Leave No Trace, Behind: Rocky Mountain National Park's pack-out poop bag program
Pack your poop, people: This week the Fort Collins Coloradoan and LovelandConnection.com are reporting on a new program at Rocky Mountain National Park to distribute free bags for packing out human waste, after park rangers noticed rising coliform bacteria counts in the groundwater near popular camping areas.
The double-bagged disposable travel toilet systems are available from "poop bag dispensers" at the Lumpy Ridge trailhead and Chasm Lake Junction on the trail to Longs Peak, and are being offered to anyone who obtains overnight backcountry permits for the park. To buy a supply of your own, check out WhenNatureCalls.com.
The standard method of doing your business in the wild usually is simple: Dig a cat hole 6 inches deep and at least 200 feet from a trail, campsite or river, cover it up and, if you can, pack out the toilet paper.
That's still the general rule at Rocky Mountain National Park, but there's a problem when a lot of people do that in the same space, said Jim Dougan, the park's wilderness program manager.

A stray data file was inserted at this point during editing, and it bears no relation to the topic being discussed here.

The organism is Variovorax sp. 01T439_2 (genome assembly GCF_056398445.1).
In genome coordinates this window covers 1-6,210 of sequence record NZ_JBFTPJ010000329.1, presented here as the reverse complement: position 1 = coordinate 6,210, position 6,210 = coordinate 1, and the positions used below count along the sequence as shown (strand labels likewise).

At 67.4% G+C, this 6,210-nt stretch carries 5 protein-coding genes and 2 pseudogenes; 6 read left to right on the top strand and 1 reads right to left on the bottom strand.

"The dominant thing that can be measured when the groundwater's contaminated with human waste is coliform (bacteria) counts rise," he said. "To humans, it becomes a health issue. Children are playing in the water and they put their hands to their face - and you can get contamination in a number of different ways other than just drinking it."
The Coloradoan also reports that the American Alpine Club will be hosting an international "Exit Strategies" conference (people who spend a lot of time thinking about human excrement tend to have a good sense of potty humor) in Golden in July to further address the issue of human waste in the backcountry.
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